Wearable technology is advancing quickly, and that includes smart textiles. Most of the focus for these kinds of electronics seems to be on giving our clothing new technological capabilities. For instance, you could outfit your workout clothes with sensors that keep track of your heart rate, count your steps, and so on. But there are other uses for smart textiles. An international team of researchers have recently developed Tessutivo, which is interactive fabric that allows for contextual interactions through inductive sensing.
Inductive sensing is a well-known technique for detecting the presence of metallic objects, and even some of their properties. A coil with electricity running through it will naturally generate a magnetic field. Any metallic objects in that field will affect it, and those changes can be detected. To create Tessutivo, the researchers used conductive thread to sew a number of inductive sensing coils onto fabric in a grid. Two layers of fabric contain the coils, and those are sandwiched between a pair of insulating fabric layers. The team has experimented with a range of different conductive thread types, as well as different kinds of fabric “substrates,” in order to find the optimal combination.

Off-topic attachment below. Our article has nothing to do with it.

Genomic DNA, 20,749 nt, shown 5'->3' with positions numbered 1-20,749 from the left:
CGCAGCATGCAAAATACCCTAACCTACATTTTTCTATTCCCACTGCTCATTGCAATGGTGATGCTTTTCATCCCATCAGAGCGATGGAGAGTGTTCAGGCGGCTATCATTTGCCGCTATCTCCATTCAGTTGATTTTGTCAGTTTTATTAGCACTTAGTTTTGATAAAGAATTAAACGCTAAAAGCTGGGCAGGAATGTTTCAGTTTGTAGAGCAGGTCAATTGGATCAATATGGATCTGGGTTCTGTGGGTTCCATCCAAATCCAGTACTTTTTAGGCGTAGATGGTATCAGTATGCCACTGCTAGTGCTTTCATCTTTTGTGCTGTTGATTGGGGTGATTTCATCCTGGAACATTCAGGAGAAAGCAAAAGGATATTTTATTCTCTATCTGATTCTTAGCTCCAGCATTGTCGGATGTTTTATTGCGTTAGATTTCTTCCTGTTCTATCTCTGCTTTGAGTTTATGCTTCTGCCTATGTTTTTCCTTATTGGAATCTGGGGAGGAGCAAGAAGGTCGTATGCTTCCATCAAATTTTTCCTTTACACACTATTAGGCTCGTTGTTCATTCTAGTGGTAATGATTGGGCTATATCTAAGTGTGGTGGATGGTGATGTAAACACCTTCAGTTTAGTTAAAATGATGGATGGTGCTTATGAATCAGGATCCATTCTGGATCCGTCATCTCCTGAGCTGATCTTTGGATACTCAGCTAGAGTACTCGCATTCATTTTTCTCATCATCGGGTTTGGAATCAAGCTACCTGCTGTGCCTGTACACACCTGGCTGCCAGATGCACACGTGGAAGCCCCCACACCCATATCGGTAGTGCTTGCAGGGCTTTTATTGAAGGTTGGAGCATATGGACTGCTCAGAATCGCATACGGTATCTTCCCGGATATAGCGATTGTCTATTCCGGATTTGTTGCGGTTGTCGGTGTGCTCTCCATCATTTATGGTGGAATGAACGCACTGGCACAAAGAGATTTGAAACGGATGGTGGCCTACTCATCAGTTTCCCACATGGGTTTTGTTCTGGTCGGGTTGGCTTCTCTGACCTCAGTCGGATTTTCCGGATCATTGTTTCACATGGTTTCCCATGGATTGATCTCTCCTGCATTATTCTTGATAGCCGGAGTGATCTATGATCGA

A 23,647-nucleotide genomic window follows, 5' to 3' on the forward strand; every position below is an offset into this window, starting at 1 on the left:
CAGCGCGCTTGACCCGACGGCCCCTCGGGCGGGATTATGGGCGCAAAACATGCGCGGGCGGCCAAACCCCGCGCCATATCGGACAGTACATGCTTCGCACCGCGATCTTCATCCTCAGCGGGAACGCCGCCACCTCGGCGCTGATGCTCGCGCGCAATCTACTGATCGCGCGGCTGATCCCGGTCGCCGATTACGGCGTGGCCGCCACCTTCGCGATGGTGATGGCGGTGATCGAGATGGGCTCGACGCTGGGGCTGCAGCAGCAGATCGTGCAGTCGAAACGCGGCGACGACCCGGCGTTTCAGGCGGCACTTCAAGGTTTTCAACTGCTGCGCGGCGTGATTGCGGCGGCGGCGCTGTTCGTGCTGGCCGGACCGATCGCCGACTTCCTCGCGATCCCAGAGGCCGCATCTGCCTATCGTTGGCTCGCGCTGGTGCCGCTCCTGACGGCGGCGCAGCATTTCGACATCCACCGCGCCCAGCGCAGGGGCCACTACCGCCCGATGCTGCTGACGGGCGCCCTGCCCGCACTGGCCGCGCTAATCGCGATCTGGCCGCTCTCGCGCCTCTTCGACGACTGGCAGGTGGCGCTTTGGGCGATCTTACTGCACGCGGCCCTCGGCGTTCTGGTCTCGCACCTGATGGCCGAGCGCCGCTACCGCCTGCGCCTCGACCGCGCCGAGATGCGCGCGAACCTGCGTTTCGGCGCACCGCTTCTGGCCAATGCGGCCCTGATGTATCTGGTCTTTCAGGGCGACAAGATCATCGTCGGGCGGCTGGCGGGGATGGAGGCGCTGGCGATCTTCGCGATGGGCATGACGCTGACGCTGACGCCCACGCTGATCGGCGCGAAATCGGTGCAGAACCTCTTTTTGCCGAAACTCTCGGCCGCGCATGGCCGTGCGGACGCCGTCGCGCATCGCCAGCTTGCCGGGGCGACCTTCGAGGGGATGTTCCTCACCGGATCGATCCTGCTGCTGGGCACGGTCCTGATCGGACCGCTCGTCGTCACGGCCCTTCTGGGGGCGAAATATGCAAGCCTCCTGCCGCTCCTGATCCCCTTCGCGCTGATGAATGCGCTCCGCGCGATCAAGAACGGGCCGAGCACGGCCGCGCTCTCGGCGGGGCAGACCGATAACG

The research team also developed a custom sensing board to monitor the coils. It’s based on an Arm Cortex-M4 that is running Teensy 3.2 firmware. It has four 4:1 multiplexer chips, a Texas Instruments LDC1614 inductive sensing chip, a power management circuit for a LiPo battery, and a Microchip RN42 Bluetooth module. With this hardware Tessutivo is able to sense any metallic objects that are placed on it, and even identify them by the unique way they affect the magnetic fields created by the coils. Non-metallic objects can be “tagged” with simple copper foil to make them identifiable, as well. Tessutivo can, for example, detect your water bottle and remind you to take a drink every so often in order to maintain your hydration. By laying Tessutivo fabric over a desk, users can convert the entire surface into an interactive interface.